Why Did the Dodgers Lose World Series 2017? Yu Darvish Is Now Public Enemy Number One in L.A.

L.A. Dodgers pitcher Yu Darvish.
Yu Darvish of the Los Angeles Dodgers in Game 7 of the 2017 World Series, at Dodger Stadium in California on November 1. Darvish pitched two bad games against the Astros. Tim Bradbury/Getty

In the biggest moment of his career, on the grandest stage, under the brightest lights, Yu Darvish failed in a way that is unlikely ever to be forgotten by the Los Angeles Dodgers, Houston Astros or anyone with even a remote interest in baseball.

Darvish, a four-time All-Star, gave up five runs to the Astros on Wednesday night, bringing to a dramatic conclusion one of the finest World Series in modern collective memory. By the time Darvish was finished, having registered only five outs and failing to complete the second inning—having thrown 47 pitches and given up a home run to George Springer with his 47th and last pitch of the game, "almost certainly the last one he'll throw as a Dodger," ESPN opined while sifting through the debris—the game was pretty much up. Clayton Kershaw came in and pitched four scoreless innings, leading to predictable howls about why he hadn't started. But the Astros got lights-out pitching all the way through, and their young hitters delivered in the clutch for their first-ever title, leaving the Dodgers to contemplate a 104-win regular season and the biggest payroll in Major League Baseball alongside a loss that will burn, sting and hurt like a deep bruise for years to come.

"Darvish did the unimaginable and inexcusable, following one historically atrocious start with another," the Los Angeles Times wrote Wednesday night, when the bruises were still coming up purple all over Dodger Stadium. Darvish went 0-2 in the World Series, his Game 7 debacle following up a Game 3 start where he threw 49 pitches, lasted one-and-two-thirds innings and gave up four runs at Minute Maid Park, where he had a previously impeccable record. The Astros wouldn't fall behind again in the Series. The man the Dodgers acquired in July to hop them over the hump ended up tripping over his own obstacles.

It happens, doesn't it? Was it really "unimaginable?" Well, Kershaw pitched a horrible Game 5, as the L.A. Times noted in the same article. The idea that a human could malfunction under this kind of stress test hardly seems inconceivable. "Inexcusable?" That's the funny thing about professional sports, a postmodern magnifying glass where everything matters completely, totally, fatally, and simultaneously doesn't really matter at all. "Games like this can happen to anyone," the L.A. Times wrote. Quite. It's baseball, a game, fun and frolics on a Wednesday night. It's Game 7, the most important moment of the life of anyone involved, for those hours at least, the hours they will be remembered for forever on film. Schrödinger should have been given a free ticket in the plushest seats at Dodger Stadium on Wednesday evening.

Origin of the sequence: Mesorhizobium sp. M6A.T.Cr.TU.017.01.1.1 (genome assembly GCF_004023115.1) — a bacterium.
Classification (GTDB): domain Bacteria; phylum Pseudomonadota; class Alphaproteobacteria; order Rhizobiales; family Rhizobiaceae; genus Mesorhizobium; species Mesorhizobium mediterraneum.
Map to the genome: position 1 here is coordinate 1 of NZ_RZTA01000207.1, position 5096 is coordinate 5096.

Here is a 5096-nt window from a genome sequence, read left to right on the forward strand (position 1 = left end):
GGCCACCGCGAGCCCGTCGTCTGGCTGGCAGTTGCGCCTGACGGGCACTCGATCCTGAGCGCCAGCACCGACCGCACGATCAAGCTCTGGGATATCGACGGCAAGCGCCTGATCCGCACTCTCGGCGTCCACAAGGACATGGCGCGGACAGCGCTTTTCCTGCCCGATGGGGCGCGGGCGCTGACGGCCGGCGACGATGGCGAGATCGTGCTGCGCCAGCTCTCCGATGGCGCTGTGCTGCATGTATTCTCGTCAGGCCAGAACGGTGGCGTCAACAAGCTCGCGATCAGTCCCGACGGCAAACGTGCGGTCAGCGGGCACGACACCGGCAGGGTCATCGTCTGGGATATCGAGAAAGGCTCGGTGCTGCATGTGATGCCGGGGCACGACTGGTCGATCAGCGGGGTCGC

"Everyone has really awful days," Darvish said, in quotes reported by the L.A. Times on Wednesday. "When I have an awful day, what I think about is how for every awful day I've had, I've had a great day and I've added another wonderful person to my life. When I think like that, it's easier. But what I did today affected everyone on the Dodgers, so I don't know if that's going to work."

Even those deep-purple bruises heal. It's easy to forget—the Times seemed to—how cruel this Series was on Darvish. In Game 3, he was the subject of a racist taunt from Yuli Gurriel after the Astros first baseman struck a home run off of Darvish. There's a legitimate question as to whether Gurriel should even have played the rest of the Series; some grim poetry, maybe, in Darvish having to watch on as Corey Seager hit a ground ball to Jose Altuve, who threw to Gurriel to end an epic in seven acts.

"I would like to return here with the Dodgers," Darvish said after the game. Do the Dodgers have capacity for forgiveness and its second cousin, redemption? With their wounds still open, can they see Game 7 for what it was—a game of baseball? If so, Darvish may get another chance in L.A.